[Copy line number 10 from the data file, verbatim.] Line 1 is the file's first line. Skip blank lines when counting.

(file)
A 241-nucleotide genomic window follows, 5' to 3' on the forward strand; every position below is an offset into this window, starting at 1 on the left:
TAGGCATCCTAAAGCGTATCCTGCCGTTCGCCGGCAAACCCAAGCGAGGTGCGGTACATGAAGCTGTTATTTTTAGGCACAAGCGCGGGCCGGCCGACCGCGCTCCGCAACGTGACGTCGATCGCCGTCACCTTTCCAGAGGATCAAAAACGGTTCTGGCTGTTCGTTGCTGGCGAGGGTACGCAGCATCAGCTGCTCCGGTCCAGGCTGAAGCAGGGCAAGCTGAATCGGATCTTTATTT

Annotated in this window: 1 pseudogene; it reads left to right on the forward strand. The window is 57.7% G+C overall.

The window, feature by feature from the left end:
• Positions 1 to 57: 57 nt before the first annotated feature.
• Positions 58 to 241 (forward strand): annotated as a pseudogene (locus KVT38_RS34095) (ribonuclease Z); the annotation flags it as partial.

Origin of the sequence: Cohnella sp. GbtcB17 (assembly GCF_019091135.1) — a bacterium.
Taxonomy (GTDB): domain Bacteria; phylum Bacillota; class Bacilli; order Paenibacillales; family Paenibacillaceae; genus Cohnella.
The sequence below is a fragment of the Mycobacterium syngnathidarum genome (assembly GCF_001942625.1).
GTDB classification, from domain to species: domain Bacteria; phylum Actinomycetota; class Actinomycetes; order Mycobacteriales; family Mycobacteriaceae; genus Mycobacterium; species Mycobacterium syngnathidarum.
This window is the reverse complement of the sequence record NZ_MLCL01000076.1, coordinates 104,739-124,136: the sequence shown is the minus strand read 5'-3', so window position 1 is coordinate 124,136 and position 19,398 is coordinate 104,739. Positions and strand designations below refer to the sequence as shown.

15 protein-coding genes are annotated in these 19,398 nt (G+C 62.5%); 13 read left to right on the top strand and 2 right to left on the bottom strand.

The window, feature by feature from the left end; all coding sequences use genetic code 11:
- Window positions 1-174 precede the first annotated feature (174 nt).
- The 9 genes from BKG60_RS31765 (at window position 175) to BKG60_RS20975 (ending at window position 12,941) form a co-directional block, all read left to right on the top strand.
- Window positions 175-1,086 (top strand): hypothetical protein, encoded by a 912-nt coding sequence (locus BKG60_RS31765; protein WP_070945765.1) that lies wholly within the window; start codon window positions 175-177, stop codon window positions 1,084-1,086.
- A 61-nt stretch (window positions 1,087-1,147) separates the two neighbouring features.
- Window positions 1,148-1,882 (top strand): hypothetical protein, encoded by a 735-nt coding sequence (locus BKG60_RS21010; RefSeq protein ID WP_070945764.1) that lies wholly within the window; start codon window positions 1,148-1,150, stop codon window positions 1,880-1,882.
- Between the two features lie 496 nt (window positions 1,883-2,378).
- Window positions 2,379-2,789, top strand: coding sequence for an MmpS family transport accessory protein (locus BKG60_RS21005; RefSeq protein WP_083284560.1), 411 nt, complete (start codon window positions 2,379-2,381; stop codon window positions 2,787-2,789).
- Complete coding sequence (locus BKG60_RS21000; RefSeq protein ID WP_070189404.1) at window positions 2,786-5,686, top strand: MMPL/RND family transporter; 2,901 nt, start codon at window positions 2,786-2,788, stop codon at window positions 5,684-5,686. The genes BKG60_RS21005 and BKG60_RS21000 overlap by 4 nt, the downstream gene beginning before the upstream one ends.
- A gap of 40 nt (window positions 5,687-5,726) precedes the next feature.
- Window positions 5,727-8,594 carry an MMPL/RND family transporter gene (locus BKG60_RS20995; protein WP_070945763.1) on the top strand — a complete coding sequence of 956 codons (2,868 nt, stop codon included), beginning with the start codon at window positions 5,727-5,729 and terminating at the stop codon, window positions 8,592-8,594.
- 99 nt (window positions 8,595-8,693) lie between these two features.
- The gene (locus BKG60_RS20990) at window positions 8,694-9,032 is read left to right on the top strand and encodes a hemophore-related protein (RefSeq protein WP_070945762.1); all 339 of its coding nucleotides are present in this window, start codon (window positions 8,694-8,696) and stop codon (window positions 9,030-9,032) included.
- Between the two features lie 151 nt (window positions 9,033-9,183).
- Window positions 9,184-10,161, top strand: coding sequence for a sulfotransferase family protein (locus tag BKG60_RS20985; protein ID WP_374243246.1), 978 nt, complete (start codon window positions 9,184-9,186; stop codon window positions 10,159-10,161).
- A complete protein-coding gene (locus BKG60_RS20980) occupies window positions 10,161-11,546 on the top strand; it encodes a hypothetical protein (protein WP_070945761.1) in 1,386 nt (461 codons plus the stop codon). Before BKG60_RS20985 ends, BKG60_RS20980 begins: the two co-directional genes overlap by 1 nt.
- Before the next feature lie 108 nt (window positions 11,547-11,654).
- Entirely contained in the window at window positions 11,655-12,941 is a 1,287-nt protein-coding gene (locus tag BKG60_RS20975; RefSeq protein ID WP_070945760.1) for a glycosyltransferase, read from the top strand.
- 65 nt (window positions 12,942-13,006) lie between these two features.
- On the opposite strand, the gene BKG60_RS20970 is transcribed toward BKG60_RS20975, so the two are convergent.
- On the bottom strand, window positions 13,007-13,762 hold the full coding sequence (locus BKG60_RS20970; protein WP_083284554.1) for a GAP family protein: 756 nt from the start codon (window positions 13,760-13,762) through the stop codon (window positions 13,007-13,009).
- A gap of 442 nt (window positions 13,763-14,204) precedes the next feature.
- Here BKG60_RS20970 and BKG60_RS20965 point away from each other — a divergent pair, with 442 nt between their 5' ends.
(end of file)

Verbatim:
GTDB classification, from domain to species: domain Bacteria; phylum Actinomycetota; class Actinomycetes; order Mycobacteriales; family Mycobacteriaceae; genus Mycobacterium; species Mycobacterium syngnathidarum.